as to capture any associated or cumulative impacts on the environment. 
This process will ensure that: the complete 9.5-mile RPM corridor is 
analyzed; the EIS is used to help refine and prioritize design 
concepts, and; related components of the project are grouped together 
for future analysis. After this Tier 1 EIS process is complete, 
component projects can each be evaluated more specifically with a 
second-tier EIS and/or other NEPA environmental documentation as 
needed. These ensuing NEPA documents can reference and summarize 
information from the Tier 1 EIS and concentrate on the issues specific 
to the subsequent actions (40 CFR 1502.20). Comments should address (1) 
the project's priorities and appropriate cost-effective alternatives 
and components, and (2) any significant environmental impacts relating 
to the alternatives.
    NEPA ``scoping'' (40 CFR 1501.7) has specific and fairly limited 
objectives, one of which is to identify the

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significant issues associated with alternatives that will be examined 
in detail in the Tier 1 EIS, while simultaneously limiting 
consideration and development of issues that are not truly significant. 
It is in the NEPA scoping process that potentially significant 
environmental impacts--those that give rise to the need to prepare an 
environmental impact statement--should be identified; impacts that are 
deemed not to be significant need not be developed extensively in the 
context of the impact statement, thereby keeping the statement focused 
on impacts of consequence. Transit projects may also generate 
environmental benefits; these should be highlighted as well--the impact 
statement process should draw attention to positive impacts, not just 
negative impacts.
    Once the scoping process is completed, a scoping report and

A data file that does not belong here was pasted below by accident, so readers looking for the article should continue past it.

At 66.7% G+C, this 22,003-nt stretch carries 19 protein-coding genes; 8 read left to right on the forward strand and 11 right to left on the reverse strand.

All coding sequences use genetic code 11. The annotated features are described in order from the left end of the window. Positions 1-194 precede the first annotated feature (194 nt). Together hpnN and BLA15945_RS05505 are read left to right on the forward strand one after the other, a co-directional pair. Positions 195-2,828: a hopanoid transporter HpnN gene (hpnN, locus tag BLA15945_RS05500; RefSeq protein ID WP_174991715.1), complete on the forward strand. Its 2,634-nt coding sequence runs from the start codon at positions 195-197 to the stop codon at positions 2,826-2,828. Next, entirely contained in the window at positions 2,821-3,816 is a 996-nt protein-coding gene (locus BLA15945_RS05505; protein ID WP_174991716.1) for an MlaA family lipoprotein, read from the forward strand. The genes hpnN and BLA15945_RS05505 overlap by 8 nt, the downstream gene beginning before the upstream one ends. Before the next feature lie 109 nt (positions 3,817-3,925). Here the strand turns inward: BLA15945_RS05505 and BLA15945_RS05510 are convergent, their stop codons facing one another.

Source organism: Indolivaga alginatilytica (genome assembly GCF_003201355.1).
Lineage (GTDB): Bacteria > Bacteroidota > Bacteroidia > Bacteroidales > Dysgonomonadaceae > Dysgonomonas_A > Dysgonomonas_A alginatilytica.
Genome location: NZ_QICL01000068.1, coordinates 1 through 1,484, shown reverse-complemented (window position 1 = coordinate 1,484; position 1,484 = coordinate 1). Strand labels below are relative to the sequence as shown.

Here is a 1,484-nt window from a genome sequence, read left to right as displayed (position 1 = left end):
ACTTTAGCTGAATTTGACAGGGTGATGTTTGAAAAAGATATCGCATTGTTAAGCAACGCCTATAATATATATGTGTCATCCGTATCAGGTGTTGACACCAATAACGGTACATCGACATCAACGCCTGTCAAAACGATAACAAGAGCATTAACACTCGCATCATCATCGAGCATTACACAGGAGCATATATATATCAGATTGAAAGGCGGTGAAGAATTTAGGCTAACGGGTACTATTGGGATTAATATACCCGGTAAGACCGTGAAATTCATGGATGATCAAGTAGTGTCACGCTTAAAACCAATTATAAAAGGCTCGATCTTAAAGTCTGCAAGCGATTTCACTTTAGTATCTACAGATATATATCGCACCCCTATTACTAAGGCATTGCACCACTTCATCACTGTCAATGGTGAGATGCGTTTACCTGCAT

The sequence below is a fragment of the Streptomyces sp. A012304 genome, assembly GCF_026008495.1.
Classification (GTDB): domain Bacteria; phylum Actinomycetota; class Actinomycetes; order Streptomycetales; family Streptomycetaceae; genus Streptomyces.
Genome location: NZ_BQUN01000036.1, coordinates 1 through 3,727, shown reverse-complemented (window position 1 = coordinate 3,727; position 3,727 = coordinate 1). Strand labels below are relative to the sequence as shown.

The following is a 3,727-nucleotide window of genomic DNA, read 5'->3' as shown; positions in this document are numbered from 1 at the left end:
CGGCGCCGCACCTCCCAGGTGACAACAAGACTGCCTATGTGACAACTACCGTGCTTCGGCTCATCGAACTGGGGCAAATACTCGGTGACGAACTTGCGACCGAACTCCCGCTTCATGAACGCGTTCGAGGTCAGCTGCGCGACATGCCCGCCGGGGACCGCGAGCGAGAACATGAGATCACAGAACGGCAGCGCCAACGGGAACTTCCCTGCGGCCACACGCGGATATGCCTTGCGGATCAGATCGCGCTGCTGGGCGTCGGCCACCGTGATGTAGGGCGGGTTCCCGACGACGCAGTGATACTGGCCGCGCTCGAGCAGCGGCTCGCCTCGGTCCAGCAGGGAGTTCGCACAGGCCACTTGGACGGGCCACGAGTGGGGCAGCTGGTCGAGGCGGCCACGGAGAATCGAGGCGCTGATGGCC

annotated outline will be prepared and shared with interested agencies 
and the public. The report and outline serves at least three worthy 
purposes, including (1) documenting the results of the scoping process; 
(2) contributing to the transparency of the process; and (3) providing 
a clear roadmap for concise development of the environmental document.

Purpose and Need for the Project

    The purpose of the North Red and Purple Line Modernization project 
is to bring the existing crucial transit asset into a state of good 
repair, while reducing travel times, improving access to job markets, 
responding to shifts in travel demand, better utilizing existing 
transit infrastructure and providing access to persons with 
disabilities in the north lakefront and north suburbs of Chicago. This 
project would also support the area's economic development initiatives 
and current transit supportive development patterns.
    The need for the project is based on the following considerations: 
the North Red and Purple Line infrastructure is significantly past its 
useful life as most of it was constructed between 1900 and 1922; much 
of the infrastructure is dilapidated and continued degradation could 
increase the cost of maintenance and compromise service in the future; 
transit trips are delayed and unreliable due to antiquated 
infrastructure; the community relies on these facilities for all trip 
types including work access and reverse commutes; 15 of the 21 stations 
within the project area do not have access for persons with 
disabilities; the volume of passengers, over 128,000 trips on an 
average weekday representing over 19% of all weekday and 23% of all 
weekend CTA rail trips, could not be accommodated either on the 
currently congested road network or through bus transportation 
alternatives; and the project area population is growing, highly 
transit-reliant, and diverse.

Project Location and Environmental Setting

    The project area extends from the track structure immediately north 
of Belmont station to Linden station, which is approximately 9.5 miles 
and includes 21 stations and two rail yards, the Howard Yard and the 
Linden Yard. Currently, the Red and Purple Lines operate beside each 
other on 4 tracks for 5.7 miles from north of Belmont station to Howard 
station, of which 1.9 miles is located on steel elevated structure and 
3.8 miles on earthen embankment. The Purple Line operates alone on 2 
tracks for 3.8 miles from Howard station to Linden station on earthen 
embankment.
    The project area traverses dense urban single and multi family 
residential, commercial, and educational land uses and includes 
portions of Chicago's North Side, Evanston, and Wilmette, Illinois. The 
project area includes numerous parks and cemeteries, and crosses the 
North Shore Channel of the Chicago River.

Alternatives

    Several alternatives are proposed for analysis in the EIS. Public 
input received during scoping will help to select, reject and/or revise